Again, it’s worth repeating that all of the cautions associated with proper grounding disappear if an isolated instrument is used to make the measurement.

Sensors with 4-20 mA outputs are encountered in all disciplines and in many configurations.

Contact DATAQ with any questions that arise in your unique situation.

dataq.com


This article has been reprinted with permission from DATAQ Instruments, a manufacturer of quality data acquisition and data logger products used by many professionals and amateur rocketry hobbyists.  

The RRS is thankful to DATAQ for their assistance.

Also, you can watch DATAQ YouTube instructional videos on this and other subjects.

For information on DATAQ products, go to their website: 

www.dataq.com


September 2021 Virtual Meeting


by Keith Yoerg (RRS Secretary)


The latest meeting of the Reaction Research Society took place Friday, September 10th and had 16 attendees, including several members of the University of Michigan Aeronautical Science Association (MASA) team which conducted a long campaign of testing at our MTA site last month. After brief hellos & a short discussion on updates to this website, we got the meeting rolling with a presentation from the MASA team debriefing us on their August tests.

Screenshot of discussion during the monthly meeting

PRESENTATION ON MASA CAMPAIGN AT THE MTA

4 members of the MASA team who were present for the long campaign of testing at the MTA site were at the meeting and provided a presentation detailing how the nearly 2 weeks of work went for the team. A detailed write-up from RRS member Dave Nordling who was on site assisting for some of that time is available here.

MASA logos – Tangerine Space Machine is named after a craft brewed beer local to the Michigan area

While the end goal of conducting a hot fire test was not accomplished, there was a ton of great work and learning opportunities for both the MASA team and the RRS. The first challenge for the MASA team was in driving their equipment all the way from Michigan to Southern California. Unfortunately, they had some equipment suffer damage during the trip when their smaller “Ground Support Equipment” (GSE) trailer broke through the plywood floor of their larger travel trailer. This required them to stop in Texas and complete repairs to the travel trailer before continuing on to the MTA site.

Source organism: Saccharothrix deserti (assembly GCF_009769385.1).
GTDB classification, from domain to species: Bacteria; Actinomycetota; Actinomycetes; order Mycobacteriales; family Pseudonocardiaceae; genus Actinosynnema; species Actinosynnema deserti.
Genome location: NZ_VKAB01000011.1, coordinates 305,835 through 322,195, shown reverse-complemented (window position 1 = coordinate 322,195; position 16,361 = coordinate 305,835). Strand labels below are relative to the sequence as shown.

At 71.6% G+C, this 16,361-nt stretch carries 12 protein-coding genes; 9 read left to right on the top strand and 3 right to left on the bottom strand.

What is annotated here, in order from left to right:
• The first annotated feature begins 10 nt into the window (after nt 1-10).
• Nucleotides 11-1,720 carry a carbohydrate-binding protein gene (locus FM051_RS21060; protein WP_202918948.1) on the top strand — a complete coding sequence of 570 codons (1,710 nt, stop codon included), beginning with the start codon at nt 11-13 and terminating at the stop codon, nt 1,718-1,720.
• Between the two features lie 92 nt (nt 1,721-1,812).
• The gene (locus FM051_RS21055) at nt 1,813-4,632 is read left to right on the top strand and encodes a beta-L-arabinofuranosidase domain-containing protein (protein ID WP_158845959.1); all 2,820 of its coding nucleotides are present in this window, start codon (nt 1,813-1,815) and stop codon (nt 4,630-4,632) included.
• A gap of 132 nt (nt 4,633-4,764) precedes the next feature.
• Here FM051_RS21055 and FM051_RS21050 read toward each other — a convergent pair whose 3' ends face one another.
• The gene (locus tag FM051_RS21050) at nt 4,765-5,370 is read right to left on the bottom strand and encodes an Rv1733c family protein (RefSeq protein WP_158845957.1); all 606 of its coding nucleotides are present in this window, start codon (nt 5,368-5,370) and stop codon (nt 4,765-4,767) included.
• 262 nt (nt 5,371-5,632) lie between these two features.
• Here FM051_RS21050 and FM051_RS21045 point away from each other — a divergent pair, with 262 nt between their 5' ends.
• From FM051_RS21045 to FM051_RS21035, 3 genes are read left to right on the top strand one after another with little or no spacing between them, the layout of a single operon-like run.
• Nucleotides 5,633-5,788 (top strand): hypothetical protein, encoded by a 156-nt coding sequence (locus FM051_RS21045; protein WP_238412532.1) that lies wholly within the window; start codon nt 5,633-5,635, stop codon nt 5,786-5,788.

Once at the site, the MASA team set up a 2-shift schedule (9am – 6pm and 5pm – 12am) effectively working 18-hour days to conduct the activities required for their tests. Many of these tasks took a lot longer than the team had anticipated, in particular with the supply and delivery of the gas & cryogenics needed. The MASA team was originally in contact with Airgas, but their communication was with the office closer to their home in the Midwest and not the Southern California branch. Ultimately sorting through those issues proved to be too difficult to secure a delivery while the team was at the MTA, but fortunately they were able to work with Praxair to secure a supply of the gas and cryo.

MASA presenting a great photo of nighttime work at the MTA to the members at the September meeting

Once the gas and cryogenics were at the site, the team was able to complete pressure tests of the fuel side of the system, and were ultimately able to perform 2 coldflow tests through the entire system near their target pressures. These tests revealed many more areas for design improvements that the team hopes to implement, including reducing fittings, changing the location of vents and drains, and possibly even replacing the LOx and fuel tanks.

Improvements the MASA team hopes to implement

This campaign goes down in the books as the longest to ever take place in RRS history, and proved to be challenging for both the MASA team and the RRS. Several society members graciously volunteered their time to help make this testing effort possible, and the experience revealed many ways that the society could improve our procedures to better support extensive tests like this. Namely: limiting the duration of a test period to no longer than 1 consecutive week, requesting that some members of University staff be on-site when these long campaigns take place, and requiring a longer notice time before approving this sort of test were all brought up by RRS president Osvaldo.

PERMANENT BATHROOM

Progress is continuing on the permanent RRS Bathroom structure. Work on cutting holes for doors and windows has been completed on the 20-foot shipping container and delivery is expected imminently to the new work site at Wilbur’s hangar. The next stages of construction including adding plumbing, fixtures, and the doors and windows, and Osvaldo has already acquired some of these items to install

View from inside the container with the doors and vent windows installed

SEPTEMBER MTA EVENT & WORK PARTY